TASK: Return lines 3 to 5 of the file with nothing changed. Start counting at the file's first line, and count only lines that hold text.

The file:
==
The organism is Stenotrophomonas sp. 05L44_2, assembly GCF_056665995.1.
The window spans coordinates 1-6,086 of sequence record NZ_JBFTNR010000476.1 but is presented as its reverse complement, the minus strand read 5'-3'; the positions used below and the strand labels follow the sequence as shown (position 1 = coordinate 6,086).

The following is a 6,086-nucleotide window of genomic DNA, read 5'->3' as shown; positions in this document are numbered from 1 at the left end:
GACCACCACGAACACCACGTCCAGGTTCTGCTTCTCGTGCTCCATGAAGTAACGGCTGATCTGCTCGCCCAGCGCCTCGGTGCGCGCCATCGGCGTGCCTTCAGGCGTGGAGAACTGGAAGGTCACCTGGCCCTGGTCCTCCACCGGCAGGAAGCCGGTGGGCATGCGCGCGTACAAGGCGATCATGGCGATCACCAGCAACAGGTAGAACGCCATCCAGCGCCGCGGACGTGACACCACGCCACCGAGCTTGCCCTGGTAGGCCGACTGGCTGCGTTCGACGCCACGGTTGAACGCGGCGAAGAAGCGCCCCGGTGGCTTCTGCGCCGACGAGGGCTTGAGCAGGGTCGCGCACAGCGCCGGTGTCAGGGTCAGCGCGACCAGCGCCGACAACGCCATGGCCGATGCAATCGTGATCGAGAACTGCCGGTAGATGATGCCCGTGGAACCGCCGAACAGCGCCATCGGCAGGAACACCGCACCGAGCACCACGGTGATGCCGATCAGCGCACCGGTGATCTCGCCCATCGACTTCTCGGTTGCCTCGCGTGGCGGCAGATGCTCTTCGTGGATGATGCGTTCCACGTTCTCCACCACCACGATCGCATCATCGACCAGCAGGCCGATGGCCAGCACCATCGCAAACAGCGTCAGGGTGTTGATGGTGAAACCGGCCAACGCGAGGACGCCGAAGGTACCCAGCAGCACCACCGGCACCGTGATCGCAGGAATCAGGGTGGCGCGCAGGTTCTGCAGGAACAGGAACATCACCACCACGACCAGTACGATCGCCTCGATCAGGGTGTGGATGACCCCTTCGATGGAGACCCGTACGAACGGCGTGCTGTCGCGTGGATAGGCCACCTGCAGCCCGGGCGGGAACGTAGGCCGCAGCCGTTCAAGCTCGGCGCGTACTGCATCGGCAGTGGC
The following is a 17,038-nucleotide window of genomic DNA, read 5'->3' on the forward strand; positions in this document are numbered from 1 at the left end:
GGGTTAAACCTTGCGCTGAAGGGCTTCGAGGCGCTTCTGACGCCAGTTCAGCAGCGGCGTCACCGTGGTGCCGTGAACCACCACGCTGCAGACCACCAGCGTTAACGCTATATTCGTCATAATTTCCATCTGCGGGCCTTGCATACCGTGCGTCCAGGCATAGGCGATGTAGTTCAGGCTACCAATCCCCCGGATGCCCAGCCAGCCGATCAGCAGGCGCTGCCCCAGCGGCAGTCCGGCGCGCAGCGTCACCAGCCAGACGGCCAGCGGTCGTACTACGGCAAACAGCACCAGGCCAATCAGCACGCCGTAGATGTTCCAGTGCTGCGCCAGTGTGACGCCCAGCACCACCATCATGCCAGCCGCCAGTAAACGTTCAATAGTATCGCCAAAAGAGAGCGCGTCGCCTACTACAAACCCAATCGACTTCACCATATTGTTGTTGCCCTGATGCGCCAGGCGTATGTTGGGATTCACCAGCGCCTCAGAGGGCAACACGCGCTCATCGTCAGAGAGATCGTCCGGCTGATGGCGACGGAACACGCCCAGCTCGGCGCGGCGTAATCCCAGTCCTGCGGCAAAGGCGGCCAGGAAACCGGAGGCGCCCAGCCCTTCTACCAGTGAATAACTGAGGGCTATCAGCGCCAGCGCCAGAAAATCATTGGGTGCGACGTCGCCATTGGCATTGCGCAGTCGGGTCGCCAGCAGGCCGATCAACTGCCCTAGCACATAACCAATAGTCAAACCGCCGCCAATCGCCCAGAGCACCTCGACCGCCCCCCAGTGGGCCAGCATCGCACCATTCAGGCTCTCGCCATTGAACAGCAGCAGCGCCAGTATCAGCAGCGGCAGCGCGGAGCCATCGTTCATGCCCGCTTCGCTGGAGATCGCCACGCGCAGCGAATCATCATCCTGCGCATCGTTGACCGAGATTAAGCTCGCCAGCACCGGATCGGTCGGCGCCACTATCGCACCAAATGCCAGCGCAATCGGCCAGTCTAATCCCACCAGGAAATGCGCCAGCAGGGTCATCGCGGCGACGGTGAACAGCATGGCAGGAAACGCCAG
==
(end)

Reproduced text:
The following is a 6,086-nucleotide window of genomic DNA, read 5'->3' as shown; positions in this document are numbered from 1 at the left end:
GACCACCACGAACACCACGTCCAGGTTCTGCTTCTCGTGCTCCATGAAGTAACGGCTGATCTGCTCGCCCAGCGCCTCGGTGCGCGCCATCGGCGTGCCTTCAGGCGTGGAGAACTGGAAGGTCACCTGGCCCTGGTCCTCCACCGGCAGGAAGCCGGTGGGCATGCGCGCGTACAAGGCGATCATGGCGATCACCAGCAACAGGTAGAACGCCATCCAGCGCCGCGGACGTGACACCACGCCACCGAGCTTGCCCTGGTAGGCCGACTGGCTGCGTTCGACGCCACGGTTGAACGCGGCGAAGAAGCGCCCCGGTGGCTTCTGCGCCGACGAGGGCTTGAGCAGGGTCGCGCACAGCGCCGGTGTCAGGGTCAGCGCGACCAGCGCCGACAACGCCATGGCCGATGCAATCGTGATCGAGAACTGCCGGTAGATGATGCCCGTGGAACCGCCGAACAGCGCCATCGGCAGGAACACCGCACCGAGCACCACGGTGATGCCGATCAGCGCACCGGTGATCTCGCCCATCGACTTCTCGGTTGCCTCGCGTGGCGGCAGATGCTCTTCGTGGATGATGCGTTCCACGTTCTCCACCACCACGATCGCATCATCGACCAGCAGGCCGATGGCCAGCACCATCGCAAACAGCGTCAGGGTGTTGATGGTGAAACCGGCCAACGCGAGGACGCCGAAGGTACCCAGCAGCACCACCGGCACCGTGATCGCAGGAATCAGGGTGGCGCGCAGGTTCTGCAGGAACAGGAACATCACCACCACGACCAGTACGATCGCCTCGATCAGGGTGTGGATGACCCCTTCGATGGAGACCCGTACGAACGGCGTGCTGTCGCGTGGATAGGCCACCTGCAGCCCGGGCGGGAACGTAGGCCGCAGCCGTTCAAGCTCGGCGCGTACTGCATCGGCAGTGGC
The following is a 17,038-nucleotide window of genomic DNA, read 5'->3' on the forward strand; positions in this document are numbered from 1 at the left end: